China Seeks Foreign Funds To End Energy Blackouts Limiting Economic Growth
BEIJING — CHINA appealed for foreign funding Wednesday to help it bolster energy production and end the widespread blackouts that are hobbling the economy. In an apparent response to a plunge in foreign loans and investment since the Beijing massacre last June, China tried to reassure investors in energy projects that China will not sever its overseas contacts or imperil their returns.
``I would like to emphasize the need to accelerate China's energy construction through foreign loans and technology - this is one of the most critical aspects of China's policy of economic reform and the `open door,''' Energy Minister Huang Yicheng told a press conference.
A sudden fall in foreign funding since June has especially hurt China's energy sector, which is viewed as a crucial but weak link in the country's ambitious scheme to build the economy.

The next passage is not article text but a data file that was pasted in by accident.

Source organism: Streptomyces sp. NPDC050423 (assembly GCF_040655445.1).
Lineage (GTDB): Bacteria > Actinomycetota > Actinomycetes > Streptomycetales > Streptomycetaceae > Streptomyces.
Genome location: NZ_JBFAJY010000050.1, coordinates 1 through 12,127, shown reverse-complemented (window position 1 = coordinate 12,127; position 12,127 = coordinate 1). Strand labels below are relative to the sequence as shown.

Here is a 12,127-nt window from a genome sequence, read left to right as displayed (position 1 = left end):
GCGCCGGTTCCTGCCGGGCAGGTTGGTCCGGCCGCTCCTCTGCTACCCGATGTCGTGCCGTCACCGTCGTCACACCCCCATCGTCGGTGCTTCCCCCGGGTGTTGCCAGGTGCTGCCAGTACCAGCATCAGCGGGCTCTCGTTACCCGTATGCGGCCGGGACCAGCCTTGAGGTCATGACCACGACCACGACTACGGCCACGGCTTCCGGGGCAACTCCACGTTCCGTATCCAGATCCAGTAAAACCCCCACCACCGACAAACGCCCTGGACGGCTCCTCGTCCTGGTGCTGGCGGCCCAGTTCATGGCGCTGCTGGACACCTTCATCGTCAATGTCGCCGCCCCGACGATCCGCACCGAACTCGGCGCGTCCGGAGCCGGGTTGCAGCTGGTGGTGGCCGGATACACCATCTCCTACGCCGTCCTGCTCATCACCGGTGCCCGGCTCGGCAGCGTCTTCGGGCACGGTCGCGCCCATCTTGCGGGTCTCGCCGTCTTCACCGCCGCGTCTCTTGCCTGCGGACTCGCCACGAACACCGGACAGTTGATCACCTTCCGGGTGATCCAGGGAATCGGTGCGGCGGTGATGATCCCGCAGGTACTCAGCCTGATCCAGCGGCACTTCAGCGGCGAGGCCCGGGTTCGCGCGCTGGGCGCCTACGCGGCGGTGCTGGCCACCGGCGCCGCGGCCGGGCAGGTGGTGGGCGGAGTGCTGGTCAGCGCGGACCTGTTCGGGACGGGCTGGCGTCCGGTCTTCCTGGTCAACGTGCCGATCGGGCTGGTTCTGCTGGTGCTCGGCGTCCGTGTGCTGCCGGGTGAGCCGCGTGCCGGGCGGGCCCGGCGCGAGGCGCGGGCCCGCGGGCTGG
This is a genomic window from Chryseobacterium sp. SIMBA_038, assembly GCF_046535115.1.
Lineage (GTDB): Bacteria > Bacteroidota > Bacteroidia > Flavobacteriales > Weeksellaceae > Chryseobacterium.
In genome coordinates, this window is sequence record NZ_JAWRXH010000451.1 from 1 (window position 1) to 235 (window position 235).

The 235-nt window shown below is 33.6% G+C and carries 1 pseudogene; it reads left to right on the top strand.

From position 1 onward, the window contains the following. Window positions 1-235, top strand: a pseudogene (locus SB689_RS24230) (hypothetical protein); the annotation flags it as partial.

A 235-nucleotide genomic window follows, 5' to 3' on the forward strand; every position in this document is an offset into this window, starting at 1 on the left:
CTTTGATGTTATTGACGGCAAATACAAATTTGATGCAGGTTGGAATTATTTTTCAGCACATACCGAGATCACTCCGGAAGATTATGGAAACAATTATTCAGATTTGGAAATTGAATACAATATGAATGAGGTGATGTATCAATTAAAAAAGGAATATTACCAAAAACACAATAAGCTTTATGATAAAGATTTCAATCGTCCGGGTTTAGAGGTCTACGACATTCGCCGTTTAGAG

Mr. Huang says thousands of factories across China must regularly shut down because of lack of electricity and other forms of energy. Since 1980 the shortages have cut agricultural and industrial production by an estimated $43 billion a year, says the official newspaper Guangming Daily.
For several years the growth in energy production has lagged far behind private demand and China's rapid industrial expansion, Huang says. Pointing to the shortage of energy and other problems, Beijing last year closed approximately 800,000 collective and private businesses.